The portraits carried out by Mickalene Thomas represent: Joséphine Baker, Diahann Carroll, Dorothy Dandridge, Marpessa Dawn, Ophelia DeVore, Lena Horne, Eartha Kitt, Donyale Luna, Josephine Premice, Hazel Scott, Nina Simone, Naomi Sims, Helen Williams.
For Maria Grazia Chiuri, each haute couture defile is an opportunity to explore the complex thought processes connected to a garment constructed for a body. The couture garment is a body-garment. A body-home. A body-manifesto.
This Dior spring-summer 2023 collection is guided by Josephine Baker, the African-American singer and dancer who left the United States in the mid 1920s for the cosmopolitan city of Paris, which was a dream destination for artists, writers and fashion designers. A glamorous icon, she embodies the modernity of those years, the transgression of stereotypes and preiudices, the mixing of cultures and shared experiences that notably animated the vibrant world of cabaret. Having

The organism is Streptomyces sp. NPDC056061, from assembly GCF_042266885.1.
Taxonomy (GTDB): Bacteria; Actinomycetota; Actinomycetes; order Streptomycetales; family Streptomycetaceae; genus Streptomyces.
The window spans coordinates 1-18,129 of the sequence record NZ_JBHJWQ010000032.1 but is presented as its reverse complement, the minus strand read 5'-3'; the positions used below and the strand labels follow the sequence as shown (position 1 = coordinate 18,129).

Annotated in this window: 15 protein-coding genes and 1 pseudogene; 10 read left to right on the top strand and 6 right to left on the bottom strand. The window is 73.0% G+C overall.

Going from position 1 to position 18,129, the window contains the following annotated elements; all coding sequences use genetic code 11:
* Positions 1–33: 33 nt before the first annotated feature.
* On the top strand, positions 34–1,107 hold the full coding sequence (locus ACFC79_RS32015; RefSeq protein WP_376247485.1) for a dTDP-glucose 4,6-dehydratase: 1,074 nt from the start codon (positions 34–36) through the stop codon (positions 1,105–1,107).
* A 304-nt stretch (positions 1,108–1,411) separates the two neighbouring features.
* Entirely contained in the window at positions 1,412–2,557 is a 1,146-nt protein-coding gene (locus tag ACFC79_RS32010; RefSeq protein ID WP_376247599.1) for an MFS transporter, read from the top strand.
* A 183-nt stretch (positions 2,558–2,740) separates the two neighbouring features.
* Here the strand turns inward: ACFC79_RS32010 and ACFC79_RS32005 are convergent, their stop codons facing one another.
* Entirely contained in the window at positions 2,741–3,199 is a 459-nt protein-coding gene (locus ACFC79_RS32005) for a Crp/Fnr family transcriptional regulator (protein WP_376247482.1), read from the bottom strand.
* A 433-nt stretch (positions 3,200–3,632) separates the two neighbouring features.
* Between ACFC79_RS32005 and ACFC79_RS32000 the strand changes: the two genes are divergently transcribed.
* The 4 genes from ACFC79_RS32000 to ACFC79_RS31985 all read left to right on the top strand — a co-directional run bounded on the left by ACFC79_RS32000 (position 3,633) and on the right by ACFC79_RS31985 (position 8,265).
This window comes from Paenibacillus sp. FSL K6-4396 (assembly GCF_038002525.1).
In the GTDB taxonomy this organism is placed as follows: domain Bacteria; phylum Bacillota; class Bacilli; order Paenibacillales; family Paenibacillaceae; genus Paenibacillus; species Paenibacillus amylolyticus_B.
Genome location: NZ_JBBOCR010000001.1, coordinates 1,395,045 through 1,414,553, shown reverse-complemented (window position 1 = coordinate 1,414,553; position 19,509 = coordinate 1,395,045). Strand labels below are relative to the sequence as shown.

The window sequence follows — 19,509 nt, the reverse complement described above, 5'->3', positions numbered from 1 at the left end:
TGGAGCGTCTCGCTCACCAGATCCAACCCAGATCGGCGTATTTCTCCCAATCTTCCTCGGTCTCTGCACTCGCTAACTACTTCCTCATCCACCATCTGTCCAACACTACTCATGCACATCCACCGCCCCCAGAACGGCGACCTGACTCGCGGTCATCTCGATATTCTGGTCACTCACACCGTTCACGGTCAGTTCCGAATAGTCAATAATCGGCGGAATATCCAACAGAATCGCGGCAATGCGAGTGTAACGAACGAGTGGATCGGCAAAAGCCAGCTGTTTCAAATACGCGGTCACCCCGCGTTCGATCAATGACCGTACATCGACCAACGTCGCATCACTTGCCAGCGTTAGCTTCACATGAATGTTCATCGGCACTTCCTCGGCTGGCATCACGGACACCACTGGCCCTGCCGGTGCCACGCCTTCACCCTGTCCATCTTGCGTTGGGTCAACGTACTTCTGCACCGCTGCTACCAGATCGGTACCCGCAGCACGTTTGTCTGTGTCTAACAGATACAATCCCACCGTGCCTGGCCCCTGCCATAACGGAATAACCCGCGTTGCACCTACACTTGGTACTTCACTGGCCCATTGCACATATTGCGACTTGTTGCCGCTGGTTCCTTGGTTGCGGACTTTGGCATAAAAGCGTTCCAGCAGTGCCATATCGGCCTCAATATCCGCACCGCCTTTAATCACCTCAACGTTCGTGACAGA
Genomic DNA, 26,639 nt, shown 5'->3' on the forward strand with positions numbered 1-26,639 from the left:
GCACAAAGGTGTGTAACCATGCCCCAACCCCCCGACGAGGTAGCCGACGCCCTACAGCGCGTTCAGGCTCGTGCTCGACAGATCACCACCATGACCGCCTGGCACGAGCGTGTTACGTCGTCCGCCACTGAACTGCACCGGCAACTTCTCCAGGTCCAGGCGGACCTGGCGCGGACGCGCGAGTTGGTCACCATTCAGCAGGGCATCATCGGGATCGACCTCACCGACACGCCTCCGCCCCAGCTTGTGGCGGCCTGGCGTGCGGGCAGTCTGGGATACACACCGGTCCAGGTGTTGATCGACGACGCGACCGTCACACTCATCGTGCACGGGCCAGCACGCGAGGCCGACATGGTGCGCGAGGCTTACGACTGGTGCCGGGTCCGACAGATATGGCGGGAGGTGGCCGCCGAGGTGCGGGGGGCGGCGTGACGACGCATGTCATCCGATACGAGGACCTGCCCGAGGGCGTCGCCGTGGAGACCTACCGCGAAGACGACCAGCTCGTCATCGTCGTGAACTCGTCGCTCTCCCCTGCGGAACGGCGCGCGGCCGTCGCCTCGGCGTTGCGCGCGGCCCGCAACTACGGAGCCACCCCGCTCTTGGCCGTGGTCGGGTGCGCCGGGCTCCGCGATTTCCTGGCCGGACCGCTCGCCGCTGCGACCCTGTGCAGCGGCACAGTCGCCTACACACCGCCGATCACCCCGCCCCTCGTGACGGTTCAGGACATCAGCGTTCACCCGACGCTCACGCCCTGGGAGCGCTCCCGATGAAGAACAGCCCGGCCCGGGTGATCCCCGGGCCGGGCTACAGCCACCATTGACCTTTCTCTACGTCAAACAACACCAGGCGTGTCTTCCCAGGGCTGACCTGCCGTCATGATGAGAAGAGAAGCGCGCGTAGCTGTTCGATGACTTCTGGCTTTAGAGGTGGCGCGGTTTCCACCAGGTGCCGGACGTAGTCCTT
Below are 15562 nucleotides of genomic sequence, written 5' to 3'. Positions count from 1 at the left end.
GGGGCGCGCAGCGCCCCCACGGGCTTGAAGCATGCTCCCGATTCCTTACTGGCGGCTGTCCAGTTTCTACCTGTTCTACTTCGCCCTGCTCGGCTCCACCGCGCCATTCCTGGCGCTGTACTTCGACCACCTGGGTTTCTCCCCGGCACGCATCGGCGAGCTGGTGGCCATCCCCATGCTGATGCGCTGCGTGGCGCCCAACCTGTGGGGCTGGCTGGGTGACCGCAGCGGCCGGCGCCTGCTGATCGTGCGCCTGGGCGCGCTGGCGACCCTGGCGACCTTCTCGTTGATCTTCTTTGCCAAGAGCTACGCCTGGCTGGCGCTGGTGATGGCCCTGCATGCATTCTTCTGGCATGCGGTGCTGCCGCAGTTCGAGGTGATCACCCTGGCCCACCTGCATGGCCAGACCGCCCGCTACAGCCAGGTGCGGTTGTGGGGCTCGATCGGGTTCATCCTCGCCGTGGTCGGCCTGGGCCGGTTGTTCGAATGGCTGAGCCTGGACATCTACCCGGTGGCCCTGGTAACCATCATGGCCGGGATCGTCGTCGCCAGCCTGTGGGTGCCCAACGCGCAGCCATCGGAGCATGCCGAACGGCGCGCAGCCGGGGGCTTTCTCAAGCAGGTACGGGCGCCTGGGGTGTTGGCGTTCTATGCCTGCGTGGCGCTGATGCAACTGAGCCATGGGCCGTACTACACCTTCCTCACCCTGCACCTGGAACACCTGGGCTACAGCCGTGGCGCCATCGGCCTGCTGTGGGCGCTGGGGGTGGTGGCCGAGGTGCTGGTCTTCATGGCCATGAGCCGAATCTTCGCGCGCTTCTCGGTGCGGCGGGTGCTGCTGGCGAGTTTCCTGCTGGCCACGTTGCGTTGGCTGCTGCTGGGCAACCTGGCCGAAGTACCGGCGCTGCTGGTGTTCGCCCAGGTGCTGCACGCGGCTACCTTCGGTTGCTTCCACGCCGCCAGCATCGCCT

acquired French citizenship, she was acclaimed by post-war Europe and performed at the Strand Theatre and Carnegie Hall, New York, dressed in French fashion, such as the Dior creations that crowned her charisma and success.
The photographs of Josephine Baker, whose energy is emphasized by their black and white tonality, compose a form of sartorial biography (capturing her as a dancer, entertainer, member of the French Resistance, civil rights activist for the African-Americans, humanist and universal benefactress), the exemplary story of a pioneer, a role-model. The cozy, intimate dressing room that precedes her entrance on stage is evoked by a series of coats, reminiscent of the bathrobe, which conceals and protects.